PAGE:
EDITOR, The Tribune.
Please allow me a space in your column to share with you and your readers what I consider a very serious emerging issue that has already impacted residents of The Bahamas and may have devastating effects if not addressed.
The impact of Hurricane Dorian and recent passage of Hurricane Isaias has brought this issue to the fore. This issue is a lacuna in international humanitarian law that impacts Internally Displaced People (IDPs), who are forced to migrate out of their home country following events like a natural disaster. Unlike asylum seekers, refugees or migrants, international organisations like UNHCR have no jurisdiction to provide assistance to IDPs who fall within this “unique category”.
My research shows however, that UNHCR has been assisting and advocating to enlarge its mandate to include this “unique category”. What can The Bahamas do to help IDPs in this “unique category”?
According to the Internal Displacement Monitoring Centre (IDMC) thematic report, Displacement in Paradise, about 5,000 people in The Bahamas were forcibly displaced following Hurricane Dorian in September, 2019.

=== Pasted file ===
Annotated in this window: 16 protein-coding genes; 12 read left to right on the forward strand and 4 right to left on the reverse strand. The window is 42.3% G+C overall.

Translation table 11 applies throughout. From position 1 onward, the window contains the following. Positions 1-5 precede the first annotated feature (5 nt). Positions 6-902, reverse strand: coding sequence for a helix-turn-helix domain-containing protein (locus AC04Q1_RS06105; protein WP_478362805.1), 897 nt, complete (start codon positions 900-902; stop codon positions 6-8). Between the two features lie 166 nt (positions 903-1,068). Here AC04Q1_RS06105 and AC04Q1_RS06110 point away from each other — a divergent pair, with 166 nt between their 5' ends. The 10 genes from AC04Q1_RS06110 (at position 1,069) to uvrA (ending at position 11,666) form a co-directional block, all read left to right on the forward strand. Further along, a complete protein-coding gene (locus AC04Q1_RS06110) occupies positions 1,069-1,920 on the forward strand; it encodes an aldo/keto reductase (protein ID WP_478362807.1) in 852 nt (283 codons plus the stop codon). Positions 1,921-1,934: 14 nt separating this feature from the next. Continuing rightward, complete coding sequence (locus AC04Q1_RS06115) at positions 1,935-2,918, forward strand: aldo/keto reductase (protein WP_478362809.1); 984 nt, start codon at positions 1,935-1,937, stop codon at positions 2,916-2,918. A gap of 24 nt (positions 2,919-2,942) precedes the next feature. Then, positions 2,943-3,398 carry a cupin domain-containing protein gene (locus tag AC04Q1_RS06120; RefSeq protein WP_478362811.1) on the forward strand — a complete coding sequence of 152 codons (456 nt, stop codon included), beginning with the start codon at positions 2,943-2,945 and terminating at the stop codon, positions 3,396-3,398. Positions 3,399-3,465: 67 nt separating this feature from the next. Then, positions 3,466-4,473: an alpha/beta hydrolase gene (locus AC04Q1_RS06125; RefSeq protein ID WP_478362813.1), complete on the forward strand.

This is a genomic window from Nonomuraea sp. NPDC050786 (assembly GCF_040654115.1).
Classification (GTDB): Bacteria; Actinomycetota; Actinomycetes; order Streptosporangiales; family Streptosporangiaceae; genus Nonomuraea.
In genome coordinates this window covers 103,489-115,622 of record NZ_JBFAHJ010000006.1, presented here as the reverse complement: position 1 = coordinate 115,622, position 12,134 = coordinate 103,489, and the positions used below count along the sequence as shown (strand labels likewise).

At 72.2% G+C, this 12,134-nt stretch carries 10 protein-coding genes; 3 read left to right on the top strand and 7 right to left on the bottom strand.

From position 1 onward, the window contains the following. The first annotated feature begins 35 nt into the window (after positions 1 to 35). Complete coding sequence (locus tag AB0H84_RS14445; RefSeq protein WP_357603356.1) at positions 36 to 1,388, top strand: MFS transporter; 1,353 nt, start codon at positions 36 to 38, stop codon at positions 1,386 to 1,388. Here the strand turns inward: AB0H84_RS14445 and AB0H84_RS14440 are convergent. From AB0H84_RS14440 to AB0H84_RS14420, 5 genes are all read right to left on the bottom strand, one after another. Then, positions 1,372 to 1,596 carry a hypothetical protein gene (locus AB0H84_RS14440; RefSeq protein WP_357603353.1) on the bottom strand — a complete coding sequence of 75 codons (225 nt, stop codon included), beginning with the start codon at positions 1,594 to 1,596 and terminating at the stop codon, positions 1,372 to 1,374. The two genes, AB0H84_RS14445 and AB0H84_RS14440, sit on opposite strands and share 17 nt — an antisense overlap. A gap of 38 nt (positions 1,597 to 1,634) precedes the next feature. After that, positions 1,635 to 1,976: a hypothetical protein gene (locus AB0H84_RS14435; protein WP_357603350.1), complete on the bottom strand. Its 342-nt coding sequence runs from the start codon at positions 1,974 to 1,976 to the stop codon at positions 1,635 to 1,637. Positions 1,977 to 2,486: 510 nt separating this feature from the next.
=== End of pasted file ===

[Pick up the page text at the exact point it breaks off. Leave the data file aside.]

Although these people became IDPs, most of them were able to be transported to other islands within The Bahamas or to other locations on the island of their home.
They were categorised as IDPs because they were forced to move from their homes but remained within the territory of their home country under the jurisdiction of the Government.
For your general information, in 2019, there were 45.7 million IDPs globally (IDMC 2019).
Following the passage of Hurricane Dorian about 600–700 people who were forcibly displaced in The Bahamas were temporarily accepted into the United States.
These IDPs were in a tentative situation because of the lacuna in international humanitarian law mentioned earlier. With all of that said, what should The Bahamas do to adequately support IDPs following displacements caused by future natural disasters?
In my view, Bahamas Government policymakers and civil society organisations should include in their natural disaster recovery plans, the possibility of IDPs being forced to migrate to neighbouring countries.
As such, this issue should form part of The Bahamas’ Foreign Policy.
Furthermore, The Bahamas’ Government and civil society organisations should take deliberate and immediate action to build the necessary capacity in humanitarian aid and disaster management to assist and support current and future IDPs. These will be excellent ways to prepare to help ourselves.
KEAN A SMITH
August 23, 2020.